In short, Bernstein advocates wide diversification through a portfolio of passively managed index funds in different asset classes, and buy and hold for the long termPillar 1 Investment Theory High returns requires high risk The market is efficient Own it all by indexing You can t time the market or pick winning stocks, so asset allocation is the only factor you can control, hence index the whole market.Pillar 2 Investment HistoryThe history you know, the better prepared you ll be for the market s ups and downs Basic rule of technology investing users, not makers, profit most.Pillar 3 Investment Psychology Focus on long term data Large and small value outperform large growth Returns are random don t imaging patterns.Pillar 4 Investment Business Pay attention to management fees and expenses, they are costly in the long run Ignore almost all investing media Start with a percentage of bonds equal to your age Hold 15 40% of stocks in foreign stocks REITs have returns about equal to the stock market allocate a max of 15% Young people should have a max of 75% in stocks, with the rest in short term bonds.Portfolio for age 20 30Assumes 60 40 stock bond split32.5% large cap12.5% international7.5% REIT7.5% small value40% cash and bondsLater, add large value, small cap, corporate bonds, precious metals, split international by region, and add TIPS.Use value averaging instead of dollar cost averaging try to hit a target amount each month If the fund declines, you must invest If the fund goes up, invest less This forces investment at market bottoms rather than tops


  3. says:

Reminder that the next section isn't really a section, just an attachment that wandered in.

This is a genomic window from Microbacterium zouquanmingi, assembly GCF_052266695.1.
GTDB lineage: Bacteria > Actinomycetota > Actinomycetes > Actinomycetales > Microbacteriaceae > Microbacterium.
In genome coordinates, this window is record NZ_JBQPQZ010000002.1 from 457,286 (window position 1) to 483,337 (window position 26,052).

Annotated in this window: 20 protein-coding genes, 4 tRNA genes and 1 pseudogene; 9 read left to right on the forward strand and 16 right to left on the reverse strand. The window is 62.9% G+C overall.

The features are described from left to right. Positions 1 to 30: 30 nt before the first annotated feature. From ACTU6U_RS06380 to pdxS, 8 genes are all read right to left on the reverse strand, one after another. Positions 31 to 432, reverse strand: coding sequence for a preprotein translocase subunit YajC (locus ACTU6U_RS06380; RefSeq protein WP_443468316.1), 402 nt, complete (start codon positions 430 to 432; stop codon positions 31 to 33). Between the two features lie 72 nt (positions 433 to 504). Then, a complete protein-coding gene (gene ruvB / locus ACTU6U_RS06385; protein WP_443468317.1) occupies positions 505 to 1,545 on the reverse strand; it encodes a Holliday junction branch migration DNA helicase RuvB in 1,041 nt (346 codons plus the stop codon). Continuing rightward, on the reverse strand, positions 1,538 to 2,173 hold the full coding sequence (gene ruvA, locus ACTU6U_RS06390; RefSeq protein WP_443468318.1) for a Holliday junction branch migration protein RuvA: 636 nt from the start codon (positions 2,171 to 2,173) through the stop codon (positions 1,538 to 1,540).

In the introduction to his book, The Four Pillars of Investing Lessons for Building a Winning Portfolio, Dr William Bernstein states that the competent investor never stops learning Yet, because the world of investing can be such a confusing place, it sometimes seems that the you learn, the confused you get As a participant on the Bogleheads message board, I feel I am an educated investor but still I often get lost after reading all the different debates Should I invest in total markets or slice and dice my portfolio Should I invest all my money at once or adopt a dollar cost averaging philosophy How much foreign exposure should I have Is now the right time to buy REITs, or do I need them at all One day, while perusing the message board and sifting through some of these same questions, I found a suggested investing reading list, and this book was listed as the starting point In this straightforward book, explained with easy to understand examples, Dr Bernstein provides a solid framework for investors to begin to answer some of these questions In setting this framework, Dr Bernstein introduces readers to four basic concepts, or what he terms the four pillars of investing the theory, history, psychology, and business of investing The first pillar, the theory of investing, gets most of his attention, as it comprises the first 100 pages of the book and explains how the bond and stock markets work In this section, Dr Bernstein emphasizes what he calls the most important concept in finance the relationship between risk and reward If investors want high returns, they must take great risks Following this logic, Dr Bernstein makes some conclusions that may seem foreign to most investors For example, the best time to invest is not when things are going well, but when they are going poorly Those who invest during a bubble are not taking a risk and therefore can expect low returns, whereas those investing during a bear market are taking a risk and therefore can expect but will not be guaranteed higher returns Similarly, those who invest in good companies like Wal Mart can expect lower returns than those who invest in bad companies like K Mart, because good companies, with low risk, are generally bad stocks, while bad companies are generally good stocks This idea that high returns cannot be achieved without significant risk is the key concept Dr Bernstein continues to emphasize throughout the book.While the first pillar gets the most attention, Dr Bernstein terms the second pillar, the history of investing, as the one that causes the most damage to investors What separates the professional investor from the amateur investor is that the professional recognizes that bear markets are a fact of life they inevitably come about once every generation, usually sparked by a new technological advance Professional investors stay the course and don t panic they have a plan and stick with it In fact, for beginning investors, a bear market is a blessing, allowing them to accumulate stocks at low prices This concept again ties to the relationship between risk and return throughout history, in times of great optimism, when prices are the highest and the risk is the lowest, future returns are the lowest, and when times look the bleakest, and risk is the highest, future returns are also the highest In the third pillar, the psychology of investing, this relationship between risk and return is again raised Most investors follow conventional wisdom of the time, investing in specific stocks or asset classes that are currently the most successful and thus buying at high prices Dr Bernstein provides two strategies to counter this psychology He advises readers first to identify the conventional wisdom of the time and do the exact opposite He also advises readers that assets with the highest future returns tend to be the ones that are currently most unpopular The investor that is able to go against the flow to stick with unpopular asset classes and pay attention to his or her entire portfolio return in the long run will be the most successful.Finally, the fourth pillar concerns the business of investing, which details how brokers, analysts, and the media work together to make money at the expense of often ignorant investors by peddling bad or biased information Instead of paying exorbitant fees to brokerage firms or financial advisors, which steer investors to underperforming managed funds, investors can buy low expense index funds through companies like Vanguard and thus tap into the most powerful intelligence in the world of finance the market itself, which is, according to Dr Bernstein, the best advisor available.Dr Bernstein concludes his book by applying lessons learned from these four pillars and giving readers practical advice for how to construct their own portfolios Although this section fell short of answering all my questions, the book as a whole serves as an essential investing guide in providing investors with a basic framework to use in evaluating the myriad of investing choices available As even Dr Bernstein concedes, Four Pillars of Investing is not an all encompassing book on investing It is not the only book you will need to read, and it is probably not the first investing book you should read, but it is nonetheless a book every investor should read.